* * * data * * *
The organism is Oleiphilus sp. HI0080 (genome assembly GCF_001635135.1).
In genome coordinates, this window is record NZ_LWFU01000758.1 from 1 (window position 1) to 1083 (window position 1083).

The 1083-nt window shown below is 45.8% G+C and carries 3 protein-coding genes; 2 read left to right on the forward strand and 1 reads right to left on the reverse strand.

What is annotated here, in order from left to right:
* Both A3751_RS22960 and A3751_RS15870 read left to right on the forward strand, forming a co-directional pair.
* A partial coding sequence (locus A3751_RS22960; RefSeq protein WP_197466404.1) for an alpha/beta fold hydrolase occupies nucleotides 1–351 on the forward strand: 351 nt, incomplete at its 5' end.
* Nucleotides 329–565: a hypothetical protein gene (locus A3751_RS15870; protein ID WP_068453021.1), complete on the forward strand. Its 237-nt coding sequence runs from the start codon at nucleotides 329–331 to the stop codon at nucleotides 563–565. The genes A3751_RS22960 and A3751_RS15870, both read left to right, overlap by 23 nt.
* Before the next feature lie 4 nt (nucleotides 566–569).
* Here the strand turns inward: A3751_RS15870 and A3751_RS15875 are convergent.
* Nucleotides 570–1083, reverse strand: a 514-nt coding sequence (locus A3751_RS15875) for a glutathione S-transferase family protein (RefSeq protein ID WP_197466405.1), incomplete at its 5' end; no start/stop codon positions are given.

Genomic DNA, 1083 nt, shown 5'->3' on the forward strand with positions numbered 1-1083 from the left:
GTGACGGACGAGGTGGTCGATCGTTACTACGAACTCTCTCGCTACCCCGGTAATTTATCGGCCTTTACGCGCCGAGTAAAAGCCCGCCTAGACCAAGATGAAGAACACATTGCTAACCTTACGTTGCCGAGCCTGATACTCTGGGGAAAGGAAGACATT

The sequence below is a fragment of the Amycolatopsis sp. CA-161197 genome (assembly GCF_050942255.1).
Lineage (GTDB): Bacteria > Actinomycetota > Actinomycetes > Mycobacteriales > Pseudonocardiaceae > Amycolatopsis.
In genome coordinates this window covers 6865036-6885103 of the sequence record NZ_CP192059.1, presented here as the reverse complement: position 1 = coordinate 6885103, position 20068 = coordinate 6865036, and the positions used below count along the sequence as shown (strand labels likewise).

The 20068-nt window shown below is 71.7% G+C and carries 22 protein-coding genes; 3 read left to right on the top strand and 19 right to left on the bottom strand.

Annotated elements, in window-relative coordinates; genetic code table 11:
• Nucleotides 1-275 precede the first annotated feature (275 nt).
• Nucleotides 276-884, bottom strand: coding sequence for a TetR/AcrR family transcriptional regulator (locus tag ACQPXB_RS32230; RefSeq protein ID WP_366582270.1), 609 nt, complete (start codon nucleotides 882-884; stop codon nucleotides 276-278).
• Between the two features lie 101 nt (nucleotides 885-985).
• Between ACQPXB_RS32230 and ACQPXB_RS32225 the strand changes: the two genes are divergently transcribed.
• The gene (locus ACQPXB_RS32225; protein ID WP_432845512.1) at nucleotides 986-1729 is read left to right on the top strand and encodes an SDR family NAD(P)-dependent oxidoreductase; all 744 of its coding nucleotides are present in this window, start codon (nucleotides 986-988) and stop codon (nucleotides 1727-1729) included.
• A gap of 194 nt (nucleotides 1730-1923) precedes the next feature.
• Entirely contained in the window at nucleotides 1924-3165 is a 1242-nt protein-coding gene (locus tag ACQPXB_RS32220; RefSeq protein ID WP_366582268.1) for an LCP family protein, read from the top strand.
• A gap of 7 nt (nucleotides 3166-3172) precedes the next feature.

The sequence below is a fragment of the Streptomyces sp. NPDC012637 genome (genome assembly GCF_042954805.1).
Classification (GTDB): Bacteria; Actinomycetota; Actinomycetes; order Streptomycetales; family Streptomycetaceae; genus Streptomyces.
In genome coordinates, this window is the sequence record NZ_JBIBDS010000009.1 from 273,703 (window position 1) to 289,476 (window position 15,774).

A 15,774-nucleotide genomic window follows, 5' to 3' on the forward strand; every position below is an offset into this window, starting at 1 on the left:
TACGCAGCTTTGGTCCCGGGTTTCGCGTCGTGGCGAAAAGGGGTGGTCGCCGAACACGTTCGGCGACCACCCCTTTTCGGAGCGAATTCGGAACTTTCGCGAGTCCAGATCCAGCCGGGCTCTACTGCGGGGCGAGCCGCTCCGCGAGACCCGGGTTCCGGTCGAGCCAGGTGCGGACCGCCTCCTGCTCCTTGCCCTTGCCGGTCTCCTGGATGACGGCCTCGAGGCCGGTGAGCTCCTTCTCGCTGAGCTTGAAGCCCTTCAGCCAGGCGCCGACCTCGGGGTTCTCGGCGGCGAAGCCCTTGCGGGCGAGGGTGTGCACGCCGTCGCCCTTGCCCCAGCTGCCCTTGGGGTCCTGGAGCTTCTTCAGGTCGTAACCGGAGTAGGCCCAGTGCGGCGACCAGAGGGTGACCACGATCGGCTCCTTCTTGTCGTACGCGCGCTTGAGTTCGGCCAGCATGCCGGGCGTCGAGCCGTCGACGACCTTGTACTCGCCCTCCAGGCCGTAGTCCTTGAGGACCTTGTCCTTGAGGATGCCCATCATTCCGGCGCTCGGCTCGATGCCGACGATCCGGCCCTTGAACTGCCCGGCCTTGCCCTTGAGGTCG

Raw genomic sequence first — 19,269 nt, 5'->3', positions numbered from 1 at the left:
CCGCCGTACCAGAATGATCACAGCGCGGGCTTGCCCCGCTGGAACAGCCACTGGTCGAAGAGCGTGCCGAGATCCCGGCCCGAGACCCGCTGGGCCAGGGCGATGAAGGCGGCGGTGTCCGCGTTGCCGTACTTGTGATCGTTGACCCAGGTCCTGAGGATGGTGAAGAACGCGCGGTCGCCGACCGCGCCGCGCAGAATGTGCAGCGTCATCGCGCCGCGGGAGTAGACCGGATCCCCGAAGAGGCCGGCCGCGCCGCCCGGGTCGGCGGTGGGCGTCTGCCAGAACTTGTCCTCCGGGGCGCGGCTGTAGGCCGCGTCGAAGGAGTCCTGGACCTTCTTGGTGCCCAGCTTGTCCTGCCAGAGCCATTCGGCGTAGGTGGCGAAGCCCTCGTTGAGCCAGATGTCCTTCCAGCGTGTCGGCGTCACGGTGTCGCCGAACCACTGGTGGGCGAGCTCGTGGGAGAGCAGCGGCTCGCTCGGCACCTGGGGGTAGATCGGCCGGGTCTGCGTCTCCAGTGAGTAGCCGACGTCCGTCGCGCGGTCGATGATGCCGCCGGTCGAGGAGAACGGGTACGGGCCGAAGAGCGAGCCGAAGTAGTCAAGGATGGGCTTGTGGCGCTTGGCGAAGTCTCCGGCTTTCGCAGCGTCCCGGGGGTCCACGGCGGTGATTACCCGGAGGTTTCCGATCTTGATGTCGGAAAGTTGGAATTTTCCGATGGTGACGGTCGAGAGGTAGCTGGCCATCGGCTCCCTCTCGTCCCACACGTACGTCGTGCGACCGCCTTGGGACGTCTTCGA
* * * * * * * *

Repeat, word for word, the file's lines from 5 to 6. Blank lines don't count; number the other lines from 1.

* Both A3751_RS22960 and A3751_RS15870 read left to right on the forward strand, forming a co-directional pair.
* A partial coding sequence (locus A3751_RS22960; RefSeq protein WP_197466404.1) for an alpha/beta fold hydrolase occupies nucleotides 1–351 on the forward strand: 351 nt, incomplete at its 5' end.